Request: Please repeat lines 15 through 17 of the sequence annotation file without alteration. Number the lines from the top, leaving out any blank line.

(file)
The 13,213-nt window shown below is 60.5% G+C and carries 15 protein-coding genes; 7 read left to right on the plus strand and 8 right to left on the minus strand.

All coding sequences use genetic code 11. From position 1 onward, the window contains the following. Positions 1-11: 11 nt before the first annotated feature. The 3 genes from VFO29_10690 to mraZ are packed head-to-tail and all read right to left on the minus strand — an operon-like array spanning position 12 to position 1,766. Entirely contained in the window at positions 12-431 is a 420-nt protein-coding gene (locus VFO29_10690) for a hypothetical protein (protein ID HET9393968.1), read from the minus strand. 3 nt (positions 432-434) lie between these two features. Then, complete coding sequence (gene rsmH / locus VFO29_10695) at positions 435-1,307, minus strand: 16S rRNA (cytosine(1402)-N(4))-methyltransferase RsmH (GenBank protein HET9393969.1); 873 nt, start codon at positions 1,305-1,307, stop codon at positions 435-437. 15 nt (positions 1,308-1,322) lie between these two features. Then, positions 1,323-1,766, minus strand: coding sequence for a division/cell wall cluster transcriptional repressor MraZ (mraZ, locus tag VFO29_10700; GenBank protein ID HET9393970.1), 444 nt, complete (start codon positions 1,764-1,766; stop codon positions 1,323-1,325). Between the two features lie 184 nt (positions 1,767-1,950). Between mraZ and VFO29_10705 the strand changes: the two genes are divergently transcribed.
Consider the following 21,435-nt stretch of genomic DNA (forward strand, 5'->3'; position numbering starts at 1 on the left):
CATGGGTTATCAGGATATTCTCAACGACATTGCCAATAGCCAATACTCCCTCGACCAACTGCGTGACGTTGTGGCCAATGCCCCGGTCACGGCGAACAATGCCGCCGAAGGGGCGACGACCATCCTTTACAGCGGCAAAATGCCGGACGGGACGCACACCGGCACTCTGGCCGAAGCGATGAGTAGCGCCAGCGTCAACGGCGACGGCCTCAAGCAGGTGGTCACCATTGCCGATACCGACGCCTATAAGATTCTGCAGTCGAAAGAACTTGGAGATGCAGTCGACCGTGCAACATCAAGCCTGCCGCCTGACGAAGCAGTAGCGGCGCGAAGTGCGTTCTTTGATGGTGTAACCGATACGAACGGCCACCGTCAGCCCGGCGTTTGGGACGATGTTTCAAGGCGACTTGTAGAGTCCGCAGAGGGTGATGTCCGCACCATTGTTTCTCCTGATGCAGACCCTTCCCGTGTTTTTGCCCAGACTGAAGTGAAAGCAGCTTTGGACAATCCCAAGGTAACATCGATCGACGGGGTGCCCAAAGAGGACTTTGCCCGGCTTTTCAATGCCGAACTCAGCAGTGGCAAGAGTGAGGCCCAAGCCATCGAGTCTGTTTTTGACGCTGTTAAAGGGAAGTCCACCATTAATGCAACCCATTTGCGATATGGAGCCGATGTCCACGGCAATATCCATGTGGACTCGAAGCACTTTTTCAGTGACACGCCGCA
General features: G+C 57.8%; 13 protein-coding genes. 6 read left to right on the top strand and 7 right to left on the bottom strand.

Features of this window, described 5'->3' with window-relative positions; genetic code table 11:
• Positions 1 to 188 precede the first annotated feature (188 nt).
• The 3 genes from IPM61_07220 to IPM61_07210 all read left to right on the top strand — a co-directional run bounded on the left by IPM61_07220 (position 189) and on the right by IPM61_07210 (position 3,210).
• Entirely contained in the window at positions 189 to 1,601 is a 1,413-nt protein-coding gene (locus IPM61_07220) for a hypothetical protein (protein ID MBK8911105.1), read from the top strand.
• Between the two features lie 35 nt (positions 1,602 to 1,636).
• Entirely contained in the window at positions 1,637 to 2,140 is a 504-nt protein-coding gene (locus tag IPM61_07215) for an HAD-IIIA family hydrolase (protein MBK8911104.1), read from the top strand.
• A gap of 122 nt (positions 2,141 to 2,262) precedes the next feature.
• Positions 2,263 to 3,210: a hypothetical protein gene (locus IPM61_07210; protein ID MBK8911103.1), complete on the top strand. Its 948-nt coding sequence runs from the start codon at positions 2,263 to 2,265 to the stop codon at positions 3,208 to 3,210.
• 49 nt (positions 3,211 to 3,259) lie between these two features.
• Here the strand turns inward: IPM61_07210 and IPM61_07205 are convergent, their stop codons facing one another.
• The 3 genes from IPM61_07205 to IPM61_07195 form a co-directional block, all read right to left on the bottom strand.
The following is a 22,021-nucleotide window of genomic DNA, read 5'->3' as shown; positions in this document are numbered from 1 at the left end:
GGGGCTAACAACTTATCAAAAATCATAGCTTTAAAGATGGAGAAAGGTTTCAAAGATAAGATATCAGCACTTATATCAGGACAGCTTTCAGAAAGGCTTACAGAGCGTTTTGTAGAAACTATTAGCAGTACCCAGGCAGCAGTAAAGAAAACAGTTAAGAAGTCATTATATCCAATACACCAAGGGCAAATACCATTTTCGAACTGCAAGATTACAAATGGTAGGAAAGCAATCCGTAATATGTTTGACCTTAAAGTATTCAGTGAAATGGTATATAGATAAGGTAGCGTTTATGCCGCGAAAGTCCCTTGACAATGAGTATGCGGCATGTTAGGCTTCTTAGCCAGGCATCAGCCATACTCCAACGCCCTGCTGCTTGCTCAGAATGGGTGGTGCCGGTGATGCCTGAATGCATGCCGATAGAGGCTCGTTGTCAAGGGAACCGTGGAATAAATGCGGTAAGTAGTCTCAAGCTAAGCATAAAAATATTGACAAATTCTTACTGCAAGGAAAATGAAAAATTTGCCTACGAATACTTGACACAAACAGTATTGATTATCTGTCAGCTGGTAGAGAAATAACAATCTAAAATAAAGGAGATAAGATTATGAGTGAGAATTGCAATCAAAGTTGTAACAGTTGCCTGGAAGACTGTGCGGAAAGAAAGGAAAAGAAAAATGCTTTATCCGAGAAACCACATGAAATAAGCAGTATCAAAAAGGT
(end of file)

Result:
• Here the strand turns inward: IPM61_07210 and IPM61_07205 are convergent, their stop codons facing one another.
• The 3 genes from IPM61_07205 to IPM61_07195 form a co-directional block, all read right to left on the bottom strand.
The following is a 22,021-nucleotide window of genomic DNA, read 5'->3' as shown; positions in this document are numbered from 1 at the left end: